Personally, I was a big fan of the billboards that read along the lines of: "Don't believe in God? You're not alone." and then gave the contact information for a local atheist organization. I don't have any sympathy with anybody who's offended by that message. In fact, as such an outspoken atheist, I've become a bit of a go-to guy on a few occasions when people make the switch over to atheism. A few years ago, I had a student open up to me that he was an atheist, and when he told his father, his dad refused to even speak to him. Recently I've had another tell me about some of the difficulties he's been having now that he no longer believes. I've got another story to tell, but...well, let's just say that the wrong people might read this and I might wind up divulging information that the recent ex-Christian is not ready to divulge just yet.

(And while this might bear a longer explanation, I want to point out that I never advocate for atheism in the classroom. That would be in poor taste to say the least, not to mention illegal. I do let my students know that I'm an atheist before I do my Bible lesson - and I tell them that the reason WHY I'm telling them is so they can suss out any bias that they might detect. I could elaborate, but I don't want to "protest too much".)

This is what atheists need to do. Thankfully, we've got guys like Jerry DeWitt who are starting to provide an alternative to those who cannot believe but miss the community that comes with being part of a church. We need to let others know that we're out there and that we're leading positive, productive lives. I hope that I'm not being too full of myself when I say that I think that I help in my own small way when I not only post my thoughts about religion to Facebook, but I also post stuff about being a father who likes homebrewing and superheroes. (In other words, I'm not too different from many Christians in my day-to-day affairs - I'm just out walking my dog when they're at church.)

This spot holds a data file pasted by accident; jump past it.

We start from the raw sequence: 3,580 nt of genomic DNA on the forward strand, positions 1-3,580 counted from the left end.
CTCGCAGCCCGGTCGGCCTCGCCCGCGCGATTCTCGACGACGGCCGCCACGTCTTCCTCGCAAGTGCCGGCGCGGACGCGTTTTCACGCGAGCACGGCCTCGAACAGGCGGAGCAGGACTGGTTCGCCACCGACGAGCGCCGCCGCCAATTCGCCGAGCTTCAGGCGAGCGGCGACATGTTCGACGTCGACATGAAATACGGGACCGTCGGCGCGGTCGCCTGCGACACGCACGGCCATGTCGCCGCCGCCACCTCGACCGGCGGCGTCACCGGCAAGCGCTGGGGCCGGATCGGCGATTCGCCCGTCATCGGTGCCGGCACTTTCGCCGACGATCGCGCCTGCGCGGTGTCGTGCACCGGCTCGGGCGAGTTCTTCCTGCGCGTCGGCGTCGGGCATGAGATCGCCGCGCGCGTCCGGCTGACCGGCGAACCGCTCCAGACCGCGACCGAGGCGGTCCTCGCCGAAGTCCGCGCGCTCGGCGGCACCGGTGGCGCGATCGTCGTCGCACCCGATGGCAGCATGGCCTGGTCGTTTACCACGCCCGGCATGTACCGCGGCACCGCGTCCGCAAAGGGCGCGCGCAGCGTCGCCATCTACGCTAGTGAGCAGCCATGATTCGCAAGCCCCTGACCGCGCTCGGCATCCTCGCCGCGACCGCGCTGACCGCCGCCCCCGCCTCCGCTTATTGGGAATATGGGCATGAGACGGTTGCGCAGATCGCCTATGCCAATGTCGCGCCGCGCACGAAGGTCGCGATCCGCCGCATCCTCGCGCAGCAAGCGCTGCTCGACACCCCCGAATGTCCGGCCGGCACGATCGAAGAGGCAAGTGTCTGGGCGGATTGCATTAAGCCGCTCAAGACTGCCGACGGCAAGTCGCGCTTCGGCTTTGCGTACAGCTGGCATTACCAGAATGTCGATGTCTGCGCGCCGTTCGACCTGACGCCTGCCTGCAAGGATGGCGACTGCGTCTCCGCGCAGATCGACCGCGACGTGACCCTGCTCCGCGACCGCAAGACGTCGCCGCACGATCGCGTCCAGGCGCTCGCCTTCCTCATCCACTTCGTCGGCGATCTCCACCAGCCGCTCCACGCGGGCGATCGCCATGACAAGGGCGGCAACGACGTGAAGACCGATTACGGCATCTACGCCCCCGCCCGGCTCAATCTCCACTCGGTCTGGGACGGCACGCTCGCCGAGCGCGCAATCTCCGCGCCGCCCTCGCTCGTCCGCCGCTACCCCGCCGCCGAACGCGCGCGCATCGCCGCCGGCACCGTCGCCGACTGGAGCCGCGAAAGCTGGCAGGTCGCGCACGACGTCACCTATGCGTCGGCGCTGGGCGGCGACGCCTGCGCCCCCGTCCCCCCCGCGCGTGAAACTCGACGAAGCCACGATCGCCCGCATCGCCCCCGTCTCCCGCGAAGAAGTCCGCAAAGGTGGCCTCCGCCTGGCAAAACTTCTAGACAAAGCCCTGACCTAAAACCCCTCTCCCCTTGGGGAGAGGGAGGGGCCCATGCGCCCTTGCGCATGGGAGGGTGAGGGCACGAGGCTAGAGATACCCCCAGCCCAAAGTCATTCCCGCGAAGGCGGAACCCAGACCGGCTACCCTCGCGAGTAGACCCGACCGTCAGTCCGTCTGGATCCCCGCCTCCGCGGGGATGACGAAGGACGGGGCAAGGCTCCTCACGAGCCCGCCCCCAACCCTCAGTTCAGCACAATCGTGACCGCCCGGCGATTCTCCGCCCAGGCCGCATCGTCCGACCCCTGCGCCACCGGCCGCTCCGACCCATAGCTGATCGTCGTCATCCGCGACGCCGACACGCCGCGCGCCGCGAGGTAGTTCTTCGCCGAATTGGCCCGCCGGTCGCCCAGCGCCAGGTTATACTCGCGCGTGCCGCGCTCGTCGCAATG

Most importantly, we need to let people know that it's okay to not believe. One friend of mine expressed that she was worried about not bringing her kids up in the faith, but then I countered that some of the most awesome kids I've known are atheists. (And yes - I've known some awesome Christians, Muslims, and even a Hindu or two.) We need to be there when they need to vent their frustrations or to be an ear for those who are afraid to let their families know their true feelings.

And when we discuss faith, let's discuss the process. Let's not knock people down for believing differently. Let's talk about how we reach our beliefs in the first place, and what's the best way to come to conclusions about reality. Never be afraid to say "I don't know" and always communicate how we have no problem with the thought of changing our minds. After all, many of us have already changed our minds, and losing that thing that we thought we could not do without has not brought us to despair. Rather, it has filled us with a sense of wonder about the world that we never realized we could have.

I could elaborate on this last paragraph, and hopefully I'll get a chance to do that soon.

4 comments:

Roger Rabbit said...

That's a beautiful message you got there, sir. You also got a new follower.

Lance Johnson said...

Thanks, man! That makes me feel pretty damned happy, believe it or not.

Tony from Pandora said...

This reminds me of another J.McRoberts post entitled something like "You're Right... So What?!?" where it matters less that you're right when you're an a**hole. It's fostering relationships that's the important thing.

That last paragraph was near perfect. I'm not sure what elaboration is needed, but I'm looking forward to reading it...

Lance Johnson said...

Thanks!